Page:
Cycle couriering has been changing in Bristol of late – what’s life like for the people who pedal?
You may have noticed an explosion in numbers of cycle couriers in Bristol recently. One company, Deliveroo, seems to be everywhere. Now an international operation, it delivers food from local restaurants (think posh takeaway) and in the UK has grown 25% every month since it was founded in 2013.
Deliveroo, like Uber, is part of the ‘gig economy’ – its couriers are self-employed and many work flexibly according to availability. People in steady jobs at the firm get some nice benefits, such as subsidised gym membership, but these don’t extend to delivery riders. Furthermore, cycle couriering, despite having something of a romantic allure, isn’t without its downsides. Workers in the industry have in the past complained of poor working conditions, bullying managers, sexism, racism, danger from riding on busy roads in all weather and a lack of sick or holiday pay.
To find out more about the current picture, we interview a group of Bristol bicycle couriers who agree to talk to the Cable about working for Deliveroo. As some worry about being identified, we’ve kept them anonymous.
All the riders we spoke to emphasise feeling happy to be working from the seat of a bike instead of riding a desk but, like most workers, they also want decent money, plus respect for the skill – and risk – that goes into their occupation. ‘Traditional’ cycle couriers in Bristol, who deliver packages containing everything from legal documents to urgent medical supplies, can earn around £100 for a day that can be finished by mid-afternoon. But the Deliveroo model undermines this.
A hardcore working life
Couriers tell us they make, on average, about 10 ‘drops’ a day, between 15 and 20 on a good day and potentially fewer than five during a lull. They no longer have set shifts but ‘log in’ when available, picking up their first job in Bristol’s ‘Central Zone’, roughly between Whiteladies Road and the Cascade Steps fountain in the centre. Once on the clock, riders are GPS-tracked and work is assigned to whoever is closest to the next pickup.
On 6 March 2016 Deliveroo changed its pay structure of £6 per hour, plus £1 per drop, to a new rate of £3.75 per drop Monday to Thursday and £4.25 per drop Friday to Sunday – in other words, no hourly rate. Some riders were angry, others had a ‘wait and see’ attitude to see if this boosted or reduced their monthly wage. A company representative we speak to insists such ‘flexibility’ is something the workers love.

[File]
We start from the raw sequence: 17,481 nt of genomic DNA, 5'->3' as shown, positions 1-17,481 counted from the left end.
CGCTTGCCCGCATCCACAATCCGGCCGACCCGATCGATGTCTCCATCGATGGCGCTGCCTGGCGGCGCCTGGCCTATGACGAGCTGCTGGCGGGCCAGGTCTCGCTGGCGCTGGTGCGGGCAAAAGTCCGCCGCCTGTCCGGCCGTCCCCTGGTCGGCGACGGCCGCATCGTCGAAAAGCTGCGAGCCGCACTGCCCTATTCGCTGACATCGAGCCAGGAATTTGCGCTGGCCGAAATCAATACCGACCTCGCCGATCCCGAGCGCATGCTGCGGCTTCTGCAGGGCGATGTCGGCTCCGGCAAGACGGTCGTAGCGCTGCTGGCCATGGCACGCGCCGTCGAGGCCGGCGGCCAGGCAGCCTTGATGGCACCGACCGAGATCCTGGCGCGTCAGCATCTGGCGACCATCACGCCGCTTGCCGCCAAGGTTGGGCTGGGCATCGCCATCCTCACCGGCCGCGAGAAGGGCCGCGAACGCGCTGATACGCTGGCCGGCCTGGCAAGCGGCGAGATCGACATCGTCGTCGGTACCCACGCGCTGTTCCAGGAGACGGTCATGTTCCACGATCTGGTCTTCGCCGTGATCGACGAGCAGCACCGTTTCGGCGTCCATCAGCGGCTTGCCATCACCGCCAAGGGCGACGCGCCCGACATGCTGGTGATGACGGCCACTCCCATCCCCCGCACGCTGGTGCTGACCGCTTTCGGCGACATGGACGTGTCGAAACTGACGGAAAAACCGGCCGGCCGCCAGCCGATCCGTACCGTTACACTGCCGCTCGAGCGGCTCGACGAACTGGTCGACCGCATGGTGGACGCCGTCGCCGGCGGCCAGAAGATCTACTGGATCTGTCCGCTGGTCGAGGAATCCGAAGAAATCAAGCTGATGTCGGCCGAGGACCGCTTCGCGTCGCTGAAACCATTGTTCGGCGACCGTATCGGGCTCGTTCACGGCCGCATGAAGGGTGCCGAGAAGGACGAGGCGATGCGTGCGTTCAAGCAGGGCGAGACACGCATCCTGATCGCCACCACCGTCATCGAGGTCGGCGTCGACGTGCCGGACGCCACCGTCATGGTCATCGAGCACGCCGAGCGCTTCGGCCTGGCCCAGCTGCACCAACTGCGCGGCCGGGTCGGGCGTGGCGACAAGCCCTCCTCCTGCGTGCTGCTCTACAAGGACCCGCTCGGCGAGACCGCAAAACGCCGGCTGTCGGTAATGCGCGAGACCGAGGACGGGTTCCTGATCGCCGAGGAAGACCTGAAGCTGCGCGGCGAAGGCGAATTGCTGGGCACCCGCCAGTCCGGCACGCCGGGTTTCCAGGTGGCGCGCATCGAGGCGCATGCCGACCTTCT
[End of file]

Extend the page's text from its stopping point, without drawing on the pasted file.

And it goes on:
It doesn’t take long chatting to riders to realise that there’s a strong community culture associated with couriering, albeit quite a macho one – being proud of doing a ‘hardcore’ job, doing a lot of drops in a day, pushing yourself to the limit. All the riders we speak to are men; among Deliveroo’s 80-strong Bristol fleet (which also includes scooter drivers) we’re told almost all are male and aged 16 to 25, with only three female staff. Some 15 to 20 are full-time riders and the rest, students and those with other jobs, are part-time.
Riders hang out together in cafes during downtime and follow each other on Strava, an online service and app that lets you upload exercise maps and get achievements and kudos from followers – another sign of couriering’s mix of camaraderie and competition. However it’s apparent that if a rider crashes out they could find themselves with no wages very fast. “We’re ‘self-employed’, on zero-hours contracts,” says one. “If one of us were to incur an injury that meant they couldn’t work, there’s nothing set up to help pay rent, bills or anything.”
Part time, insecure piecework and zero-hours contracts are a feature of modern working life and ‘flexibility’ is touted as a benefit for all. But being ‘self-employed’ at companies like Deliveroo seems a way of shifting costs onto workers – who in this case have to pay for their bike maintenance and repairs – the equivalent of working in an office and having to pay for your own computer. This is something that many riders are clearly unhappy with. “We want to be paid a fair wage for the difficult, sometimes dangerous job that we do, some kind of protection for if someone gets hurt and a fund for bike repair and maintenance,” says one.
Encouragingly, there’s been a recent development in the wider industry; cycle couriers in London have been organising with the Independent Workers Union of Great Britain (IWGB) for better pay and conditions. They’ve also begun campaigning around the issue of how they’re classified as workers, with a view to accessing paid holidays and sick pay. If the riders we speak to are anything to go by, don’t be surprised to see something similar in Bristol soon.